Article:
Sicilian, chairman of the 2005 United Way Community Campaign presented
the award. Sicilian is partner and chair of the Executive Committee at
Day, Berry & Howard, LLP.
The United Way Community Campaign
Courage Award was created in 1994. Five judges selected this
year’s recipient: Jeffrey M. Blumenthal of The Hartford
Financial Services Group and a member of the board of Community Health
Charities; Marlene Ibsen of St. Paul Travelers; James Parent
of Machinists Union District #26; David Polk of Hartford
Hospital; and Helen Ubinas, Hartford Courant columnist.
The Leukemia &
Lymphoma Society, Connecticut Chapter was founded in 1971 to improve
the quality of life for patients and their families who have been
touched by one of the blood-related cancers: leukemia, lymphoma and
myeloma. The chapter serves the counties of Hartford, Tolland,
Windham, Litchfield, Middlesex, New Haven, and New London.
Courage Award recipients and the agencies
from which they received assistance
McKinstry Greater Hartford Easter Seals
Khoury Connecticut Visiting Nurse Association –
Norton American Red Cross – Middlesex
Central Connecticut Chapter
Moody Connecticut Center for the Prevention of Child
Roberto American Red Cross – Charter Oak
Christopher Montes Lyme Disease Foundation
Haynie North Central Counseling Services
D’Agui Literacy Volunteers of Greater
Philip Lual Ajok and
Catholic Charities, Inc.
Gonzalez Boys and Girls Clubs of Hartford, Inc.
2004 Heather Major
Service Award recipient James C. Smith
2004 Community Service Award was presented to James C. Smith for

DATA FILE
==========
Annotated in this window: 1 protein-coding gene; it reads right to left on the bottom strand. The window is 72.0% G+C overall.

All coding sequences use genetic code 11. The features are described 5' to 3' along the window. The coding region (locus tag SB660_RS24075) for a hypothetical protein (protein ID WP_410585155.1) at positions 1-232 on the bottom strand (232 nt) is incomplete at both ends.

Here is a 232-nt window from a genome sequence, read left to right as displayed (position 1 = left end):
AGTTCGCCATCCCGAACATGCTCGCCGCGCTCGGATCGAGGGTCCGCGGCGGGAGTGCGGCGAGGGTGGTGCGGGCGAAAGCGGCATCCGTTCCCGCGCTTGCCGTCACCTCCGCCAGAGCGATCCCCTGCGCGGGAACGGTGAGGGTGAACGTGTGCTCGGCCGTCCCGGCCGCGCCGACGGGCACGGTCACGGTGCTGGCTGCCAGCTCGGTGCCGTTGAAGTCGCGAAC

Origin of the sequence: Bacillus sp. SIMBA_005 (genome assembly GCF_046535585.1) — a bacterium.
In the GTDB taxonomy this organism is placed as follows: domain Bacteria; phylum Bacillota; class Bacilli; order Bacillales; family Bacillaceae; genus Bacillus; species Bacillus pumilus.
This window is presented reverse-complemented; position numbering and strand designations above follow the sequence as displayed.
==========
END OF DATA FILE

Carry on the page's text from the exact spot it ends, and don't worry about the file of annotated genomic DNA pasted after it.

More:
whom leading by example is a way of life. The Community Services
Award is the United Way of the Capital Area’s most prestigious
recognition and has been presented annually to a United Way
volunteer for more than fifty years.
Smith credits his parents and family for
setting an example for him through their community involvement
including United Way. His uncle, J. Francis Smith, ran the first
United Way campaign in Waterbury in 1947.
Smith has an impressive volunteer
history with several United Ways including United Way of Greater
Waterbury, United Way of Greater New Haven and, since 1997, with
United Way of the Capital Area. He has worked on several United Way
Community Campaigns, serving as co-chair of the Major Corporate
Division in 1998, as co-chair of the Key Firms II Division (Metro
West) in 1999 and on the board of directors from 2000-2001.
chairman of the United Way
Community Campaign in 2001, the year of 9-11. “That was an
extraordinary time to conduct a campaign,” he says. “We kicked off